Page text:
Skype Goes SIP Tapping PBX Functionality to Bridge Old School and New School

Skype today announced the beta version of Skype For SIP for Business users. SIP, short for Session Initiation Protocol, is an open standard and the leading voice over Internet protocol used in businesses telephony networks at millions of locations globally.

This is an interesting announcement in the heated and competitive Unified Communications area. Over the year many have debated the role of the PBX. Many experts have been saying that it’s not about the PBX per se, but instead the applications that PBXs provide. The question that I am asking myself is “Is this a Unified Communications game changer?”.

Many people underestimate the Skype potential. As Skype becomes more independent under Ebay (and possibly spun out), you should see more aggressive moves by Skype. Here is a slideshare presentation on the story of Skype that Sten Tamkivi, Skype’s Chief Evangelist, gave at Stanford on March 9, 2009.

Here are some details from the Skype announcement today.

Skype For SIP allows SIP PBX owners to benefit from Skype’s low cost calls to fixed phones and mobiles around the world, and to receive calls from Skype users directly into their PBX system.

Businesses can now be reached by the community of over 405 million Skype registered users through click-to-call from their business Web sites. The calls will be received through their existing office system at no cost to the customer. At the same time, businesses can benefit from Skype’s low-cost global calling rates when placing calls to landlines and mobiles worldwide from devices connected to their PBX systems. In addition, they can choose to purchase online Skype numbers available in over 20 countries to receive calls from business contacts and customers who are using traditional fixed lines or mobile phones.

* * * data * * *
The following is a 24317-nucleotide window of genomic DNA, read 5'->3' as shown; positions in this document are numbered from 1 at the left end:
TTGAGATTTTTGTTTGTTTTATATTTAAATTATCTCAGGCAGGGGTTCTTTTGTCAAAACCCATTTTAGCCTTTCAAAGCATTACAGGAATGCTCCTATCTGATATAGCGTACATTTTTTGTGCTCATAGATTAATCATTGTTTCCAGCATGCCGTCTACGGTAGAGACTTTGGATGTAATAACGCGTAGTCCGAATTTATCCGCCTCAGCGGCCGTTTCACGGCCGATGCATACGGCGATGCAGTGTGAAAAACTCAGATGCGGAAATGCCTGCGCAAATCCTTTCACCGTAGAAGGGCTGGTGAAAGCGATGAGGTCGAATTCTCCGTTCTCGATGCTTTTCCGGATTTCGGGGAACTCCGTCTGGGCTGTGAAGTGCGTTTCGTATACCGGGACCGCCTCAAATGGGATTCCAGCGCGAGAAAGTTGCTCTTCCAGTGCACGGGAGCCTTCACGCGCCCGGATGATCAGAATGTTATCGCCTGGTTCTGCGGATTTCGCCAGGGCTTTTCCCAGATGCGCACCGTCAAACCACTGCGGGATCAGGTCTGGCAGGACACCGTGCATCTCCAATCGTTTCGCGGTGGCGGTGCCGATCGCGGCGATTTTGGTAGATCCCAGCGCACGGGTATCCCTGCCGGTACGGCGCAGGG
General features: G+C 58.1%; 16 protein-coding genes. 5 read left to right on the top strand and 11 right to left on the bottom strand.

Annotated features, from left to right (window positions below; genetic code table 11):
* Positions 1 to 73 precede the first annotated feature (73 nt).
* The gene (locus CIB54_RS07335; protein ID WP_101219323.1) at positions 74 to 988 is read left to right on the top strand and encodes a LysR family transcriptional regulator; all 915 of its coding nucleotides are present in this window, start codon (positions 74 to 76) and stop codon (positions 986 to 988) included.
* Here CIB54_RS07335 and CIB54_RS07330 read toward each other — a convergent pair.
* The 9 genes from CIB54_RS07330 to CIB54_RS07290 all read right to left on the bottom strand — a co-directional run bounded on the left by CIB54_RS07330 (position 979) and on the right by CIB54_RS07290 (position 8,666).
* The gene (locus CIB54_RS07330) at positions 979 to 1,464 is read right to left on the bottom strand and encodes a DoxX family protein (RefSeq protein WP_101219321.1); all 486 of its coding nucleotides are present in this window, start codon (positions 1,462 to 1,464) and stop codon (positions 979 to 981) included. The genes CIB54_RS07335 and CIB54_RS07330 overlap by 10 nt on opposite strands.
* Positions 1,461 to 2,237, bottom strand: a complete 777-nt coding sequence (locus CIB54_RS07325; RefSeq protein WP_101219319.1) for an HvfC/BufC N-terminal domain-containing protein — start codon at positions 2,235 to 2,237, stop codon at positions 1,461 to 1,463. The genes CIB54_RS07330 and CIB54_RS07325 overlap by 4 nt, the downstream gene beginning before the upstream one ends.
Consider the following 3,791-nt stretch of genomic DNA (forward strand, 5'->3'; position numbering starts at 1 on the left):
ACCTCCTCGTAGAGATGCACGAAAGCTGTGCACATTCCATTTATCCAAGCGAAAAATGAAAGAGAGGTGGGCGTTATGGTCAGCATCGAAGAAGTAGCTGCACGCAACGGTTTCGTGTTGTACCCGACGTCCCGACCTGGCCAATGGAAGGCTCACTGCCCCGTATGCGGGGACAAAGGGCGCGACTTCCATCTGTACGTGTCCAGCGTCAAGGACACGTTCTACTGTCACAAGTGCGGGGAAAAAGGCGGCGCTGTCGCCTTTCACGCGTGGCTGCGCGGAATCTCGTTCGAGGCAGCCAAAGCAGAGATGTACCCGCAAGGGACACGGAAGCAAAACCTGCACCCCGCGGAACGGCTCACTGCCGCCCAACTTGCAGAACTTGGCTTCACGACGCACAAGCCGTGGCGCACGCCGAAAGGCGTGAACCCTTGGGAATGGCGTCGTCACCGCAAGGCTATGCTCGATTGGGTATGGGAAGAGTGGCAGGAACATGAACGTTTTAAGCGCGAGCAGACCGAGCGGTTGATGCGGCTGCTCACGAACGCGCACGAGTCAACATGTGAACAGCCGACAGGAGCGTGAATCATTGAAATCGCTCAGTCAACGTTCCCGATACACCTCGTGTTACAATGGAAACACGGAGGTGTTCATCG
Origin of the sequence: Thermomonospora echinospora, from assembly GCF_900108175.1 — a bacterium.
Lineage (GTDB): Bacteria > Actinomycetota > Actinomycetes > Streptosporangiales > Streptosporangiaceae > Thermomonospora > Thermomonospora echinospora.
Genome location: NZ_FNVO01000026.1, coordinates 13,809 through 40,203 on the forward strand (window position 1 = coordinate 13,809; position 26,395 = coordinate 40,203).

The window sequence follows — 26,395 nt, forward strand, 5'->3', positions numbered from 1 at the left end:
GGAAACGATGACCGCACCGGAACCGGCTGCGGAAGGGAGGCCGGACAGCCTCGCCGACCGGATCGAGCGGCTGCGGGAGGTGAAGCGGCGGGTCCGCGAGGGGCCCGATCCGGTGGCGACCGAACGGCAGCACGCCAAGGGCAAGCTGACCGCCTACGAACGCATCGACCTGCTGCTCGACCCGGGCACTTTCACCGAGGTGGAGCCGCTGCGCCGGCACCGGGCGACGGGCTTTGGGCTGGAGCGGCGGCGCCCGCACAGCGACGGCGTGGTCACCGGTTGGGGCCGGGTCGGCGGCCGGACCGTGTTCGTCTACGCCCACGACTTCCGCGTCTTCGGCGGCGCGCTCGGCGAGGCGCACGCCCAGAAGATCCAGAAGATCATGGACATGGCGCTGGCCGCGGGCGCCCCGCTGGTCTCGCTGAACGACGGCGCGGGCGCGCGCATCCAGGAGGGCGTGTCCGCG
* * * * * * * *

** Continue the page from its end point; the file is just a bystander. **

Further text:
Key Features
The beta version of Skype For SIP will enable business users to:

* Receive and manage inbound calls from Skype users worldwide on SIP-enabled PBX systems; connecting the company Web site to the PBX system via click-to-call
* Place calls with Skype to landlines and mobile phones worldwide from any connected SIP-enabled PBX; reducing costs with Skype’s low-cost global rates
* Purchase Skype’s online numbers, to receive calls to the corporate PBX from landlines or mobile phones
* Manage Skype calls using their existing hardware and system applications such as call routing, conferencing, phone menus and voicemail; no additional downloads or training are required

How to participate
The Skype For SIP beta program for business users opens today. SIP users, phone system administrators, developers and service partners are invited to apply at Applicants will need to be businesses, have an installed SIP based IP-PBX system, as well as a level of technical competency to configure their own SIP-enabled PBX. The initial beta is available to a limited number of participants.

During the beta period all calls will be charged at standard Skype rates. Further pricing details will be announced when the product is fully launched later this year.

John Furrier

John Furrier is founder, co-CEO, and Editor-in-Chief of SiliconANGLE, a new media company covering the intersection of computer science and social science. Furrier is also the co-founder and CEO of CrowdChat a social media platform for large-scale group conversations over hashtags. In addition to SiliconANGLE John runs Broadband Developments a private incubator and investment firm for creating new startups. Furrier lives in Palo Alto, California with his wife and four children.


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  1. This could be a Unified Communications game changer. Skype is looking like they are breaking out of the Ebay shadow every day. I love Skype and their product.

  2. A lot of the blog coverage I've read has been so-so on their opinion of the release, but I think even more telling is the fawning responses for Skype in the comments.

    Skype has a lot of defenders in the general wilds of blog readership. I guess that's what comes from having a solid product and making a move users have been clamoring for for years.

  3. I've always preferred Skype over other services. Lately, I've had to load some other services back in, as some people aren't Skype'ified yet. :)

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